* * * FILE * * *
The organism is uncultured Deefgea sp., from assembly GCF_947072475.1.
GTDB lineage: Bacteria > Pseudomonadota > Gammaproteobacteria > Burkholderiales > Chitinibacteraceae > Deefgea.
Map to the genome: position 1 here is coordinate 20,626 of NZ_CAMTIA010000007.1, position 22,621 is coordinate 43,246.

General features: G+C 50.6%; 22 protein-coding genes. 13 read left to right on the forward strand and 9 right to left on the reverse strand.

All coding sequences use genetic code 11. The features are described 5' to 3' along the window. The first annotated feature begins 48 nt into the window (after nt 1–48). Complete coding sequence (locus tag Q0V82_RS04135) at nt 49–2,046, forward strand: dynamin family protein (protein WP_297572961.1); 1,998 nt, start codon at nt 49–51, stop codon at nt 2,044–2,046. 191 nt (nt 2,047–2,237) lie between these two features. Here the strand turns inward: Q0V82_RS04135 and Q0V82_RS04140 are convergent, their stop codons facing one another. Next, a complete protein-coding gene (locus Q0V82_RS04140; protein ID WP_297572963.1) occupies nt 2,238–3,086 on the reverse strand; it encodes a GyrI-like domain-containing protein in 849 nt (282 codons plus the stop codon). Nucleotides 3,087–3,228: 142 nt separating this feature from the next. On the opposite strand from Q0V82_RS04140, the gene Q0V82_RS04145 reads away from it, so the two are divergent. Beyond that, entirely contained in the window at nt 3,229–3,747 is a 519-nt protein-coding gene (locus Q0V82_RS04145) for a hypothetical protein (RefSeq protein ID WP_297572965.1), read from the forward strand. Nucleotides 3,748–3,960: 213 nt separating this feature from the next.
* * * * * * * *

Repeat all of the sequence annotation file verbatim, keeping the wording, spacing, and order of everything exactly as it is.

The organism is uncultured Deefgea sp., from assembly GCF_947072475.1.
GTDB lineage: Bacteria > Pseudomonadota > Gammaproteobacteria > Burkholderiales > Chitinibacteraceae > Deefgea.
Map to the genome: position 1 here is coordinate 20,626 of NZ_CAMTIA010000007.1, position 22,621 is coordinate 43,246.

General features: G+C 50.6%; 22 protein-coding genes. 13 read left to right on the forward strand and 9 right to left on the reverse strand.

All coding sequences use genetic code 11. The features are described 5' to 3' along the window. The first annotated feature begins 48 nt into the window (after nt 1–48). Complete coding sequence (locus tag Q0V82_RS04135) at nt 49–2,046, forward strand: dynamin family protein (protein WP_297572961.1); 1,998 nt, start codon at nt 49–51, stop codon at nt 2,044–2,046. 191 nt (nt 2,047–2,237) lie between these two features. Here the strand turns inward: Q0V82_RS04135 and Q0V82_RS04140 are convergent, their stop codons facing one another. Next, a complete protein-coding gene (locus Q0V82_RS04140; protein ID WP_297572963.1) occupies nt 2,238–3,086 on the reverse strand; it encodes a GyrI-like domain-containing protein in 849 nt (282 codons plus the stop codon). Nucleotides 3,087–3,228: 142 nt separating this feature from the next. On the opposite strand from Q0V82_RS04140, the gene Q0V82_RS04145 reads away from it, so the two are divergent. Beyond that, entirely contained in the window at nt 3,229–3,747 is a 519-nt protein-coding gene (locus Q0V82_RS04145) for a hypothetical protein (RefSeq protein ID WP_297572965.1), read from the forward strand. Nucleotides 3,748–3,960: 213 nt separating this feature from the next.